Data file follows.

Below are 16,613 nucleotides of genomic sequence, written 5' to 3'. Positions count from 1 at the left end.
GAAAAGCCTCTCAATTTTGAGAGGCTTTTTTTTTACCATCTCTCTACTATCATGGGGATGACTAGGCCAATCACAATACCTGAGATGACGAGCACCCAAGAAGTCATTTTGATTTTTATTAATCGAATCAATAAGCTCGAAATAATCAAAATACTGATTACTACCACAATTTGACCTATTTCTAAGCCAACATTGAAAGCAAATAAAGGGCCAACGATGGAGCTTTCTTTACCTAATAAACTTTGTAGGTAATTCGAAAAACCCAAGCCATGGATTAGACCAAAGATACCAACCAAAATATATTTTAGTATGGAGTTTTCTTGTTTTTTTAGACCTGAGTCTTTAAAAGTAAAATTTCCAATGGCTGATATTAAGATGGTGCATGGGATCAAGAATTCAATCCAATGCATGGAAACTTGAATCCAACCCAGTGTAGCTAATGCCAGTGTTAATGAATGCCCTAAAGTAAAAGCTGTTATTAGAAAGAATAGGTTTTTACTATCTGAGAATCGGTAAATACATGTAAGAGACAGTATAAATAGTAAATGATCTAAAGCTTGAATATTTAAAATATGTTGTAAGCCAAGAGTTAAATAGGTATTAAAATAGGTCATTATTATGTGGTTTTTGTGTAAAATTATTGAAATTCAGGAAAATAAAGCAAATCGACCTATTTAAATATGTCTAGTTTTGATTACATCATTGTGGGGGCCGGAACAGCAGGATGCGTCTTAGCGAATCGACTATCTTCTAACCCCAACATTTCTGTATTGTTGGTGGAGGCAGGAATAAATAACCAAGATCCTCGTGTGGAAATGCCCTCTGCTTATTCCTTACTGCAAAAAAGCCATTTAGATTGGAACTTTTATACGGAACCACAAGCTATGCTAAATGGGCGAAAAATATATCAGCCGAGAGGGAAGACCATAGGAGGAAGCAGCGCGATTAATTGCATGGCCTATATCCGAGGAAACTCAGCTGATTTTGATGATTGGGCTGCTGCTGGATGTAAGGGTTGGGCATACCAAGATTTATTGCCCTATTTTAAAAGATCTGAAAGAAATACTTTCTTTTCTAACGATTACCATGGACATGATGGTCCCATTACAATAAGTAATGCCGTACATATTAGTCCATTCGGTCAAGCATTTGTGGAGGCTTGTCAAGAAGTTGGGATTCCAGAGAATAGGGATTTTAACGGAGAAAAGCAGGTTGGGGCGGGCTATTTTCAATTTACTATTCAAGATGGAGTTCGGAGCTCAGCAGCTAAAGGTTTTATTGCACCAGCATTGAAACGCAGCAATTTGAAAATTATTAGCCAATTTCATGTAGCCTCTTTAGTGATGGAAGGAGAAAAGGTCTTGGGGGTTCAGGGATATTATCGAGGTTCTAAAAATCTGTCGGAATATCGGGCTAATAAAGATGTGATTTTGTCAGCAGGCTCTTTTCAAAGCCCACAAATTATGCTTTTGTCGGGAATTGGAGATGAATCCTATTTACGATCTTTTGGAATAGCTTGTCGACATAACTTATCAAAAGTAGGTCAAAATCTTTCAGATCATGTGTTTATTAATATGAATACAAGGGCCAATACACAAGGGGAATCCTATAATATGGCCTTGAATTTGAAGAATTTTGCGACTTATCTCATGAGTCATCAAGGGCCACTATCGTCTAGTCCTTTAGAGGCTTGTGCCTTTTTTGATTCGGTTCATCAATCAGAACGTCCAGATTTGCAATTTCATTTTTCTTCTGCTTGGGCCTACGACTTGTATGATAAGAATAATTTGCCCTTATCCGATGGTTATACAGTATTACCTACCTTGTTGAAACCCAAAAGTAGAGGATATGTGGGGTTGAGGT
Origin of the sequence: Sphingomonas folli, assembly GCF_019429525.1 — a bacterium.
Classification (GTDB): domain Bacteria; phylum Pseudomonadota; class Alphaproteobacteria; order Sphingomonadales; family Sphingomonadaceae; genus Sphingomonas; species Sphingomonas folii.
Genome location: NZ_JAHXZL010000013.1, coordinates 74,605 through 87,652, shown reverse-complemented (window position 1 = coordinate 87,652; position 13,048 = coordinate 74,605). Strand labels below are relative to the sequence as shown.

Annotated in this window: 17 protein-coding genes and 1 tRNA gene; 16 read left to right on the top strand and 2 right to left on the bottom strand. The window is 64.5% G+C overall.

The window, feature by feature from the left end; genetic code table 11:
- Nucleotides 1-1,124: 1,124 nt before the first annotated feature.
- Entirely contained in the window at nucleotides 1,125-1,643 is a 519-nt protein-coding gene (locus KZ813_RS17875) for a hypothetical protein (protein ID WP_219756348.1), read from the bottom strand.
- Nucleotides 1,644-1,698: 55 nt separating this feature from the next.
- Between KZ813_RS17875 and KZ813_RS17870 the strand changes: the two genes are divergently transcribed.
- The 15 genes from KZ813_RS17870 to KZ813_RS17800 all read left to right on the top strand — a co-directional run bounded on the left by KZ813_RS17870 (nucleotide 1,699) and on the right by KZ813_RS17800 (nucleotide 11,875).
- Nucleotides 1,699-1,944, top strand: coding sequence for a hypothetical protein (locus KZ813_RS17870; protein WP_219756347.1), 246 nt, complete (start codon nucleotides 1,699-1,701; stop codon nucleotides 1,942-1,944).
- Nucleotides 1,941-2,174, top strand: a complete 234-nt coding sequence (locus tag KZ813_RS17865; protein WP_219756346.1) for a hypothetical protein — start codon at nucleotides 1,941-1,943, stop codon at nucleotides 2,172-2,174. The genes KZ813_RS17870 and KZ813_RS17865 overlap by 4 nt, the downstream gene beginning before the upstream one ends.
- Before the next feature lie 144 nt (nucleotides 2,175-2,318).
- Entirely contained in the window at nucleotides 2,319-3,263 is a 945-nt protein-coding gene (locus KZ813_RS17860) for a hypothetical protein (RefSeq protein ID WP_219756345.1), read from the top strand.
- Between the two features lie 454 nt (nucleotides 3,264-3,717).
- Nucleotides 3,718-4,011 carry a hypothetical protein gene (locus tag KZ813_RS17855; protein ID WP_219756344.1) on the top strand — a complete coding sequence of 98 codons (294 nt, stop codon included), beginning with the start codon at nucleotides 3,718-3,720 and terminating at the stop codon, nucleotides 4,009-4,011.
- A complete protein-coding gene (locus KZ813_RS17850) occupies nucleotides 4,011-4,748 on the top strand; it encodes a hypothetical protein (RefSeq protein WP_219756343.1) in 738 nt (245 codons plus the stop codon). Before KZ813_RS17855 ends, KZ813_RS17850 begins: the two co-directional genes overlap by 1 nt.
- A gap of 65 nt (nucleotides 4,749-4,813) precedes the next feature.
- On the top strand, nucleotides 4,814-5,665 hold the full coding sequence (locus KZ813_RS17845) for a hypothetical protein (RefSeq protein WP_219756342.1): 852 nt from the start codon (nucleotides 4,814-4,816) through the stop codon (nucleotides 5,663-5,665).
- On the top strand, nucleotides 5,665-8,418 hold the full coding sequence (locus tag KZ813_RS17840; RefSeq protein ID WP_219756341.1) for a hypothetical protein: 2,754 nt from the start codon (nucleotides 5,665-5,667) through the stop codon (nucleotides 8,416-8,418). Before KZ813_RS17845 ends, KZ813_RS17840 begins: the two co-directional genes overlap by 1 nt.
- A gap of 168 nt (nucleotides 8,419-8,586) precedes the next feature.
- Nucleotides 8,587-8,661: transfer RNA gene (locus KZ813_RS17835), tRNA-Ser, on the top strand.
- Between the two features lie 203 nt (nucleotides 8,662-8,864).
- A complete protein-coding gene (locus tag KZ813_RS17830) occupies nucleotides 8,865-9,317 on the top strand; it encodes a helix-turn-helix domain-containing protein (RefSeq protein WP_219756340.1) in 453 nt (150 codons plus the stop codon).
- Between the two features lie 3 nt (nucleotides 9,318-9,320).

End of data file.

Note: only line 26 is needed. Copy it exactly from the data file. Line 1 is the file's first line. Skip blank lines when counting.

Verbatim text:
- A complete protein-coding gene (locus tag KZ813_RS17830) occupies nucleotides 8,865-9,317 on the top strand; it encodes a helix-turn-helix domain-containing protein (RefSeq protein WP_219756340.1) in 453 nt (150 codons plus the stop codon).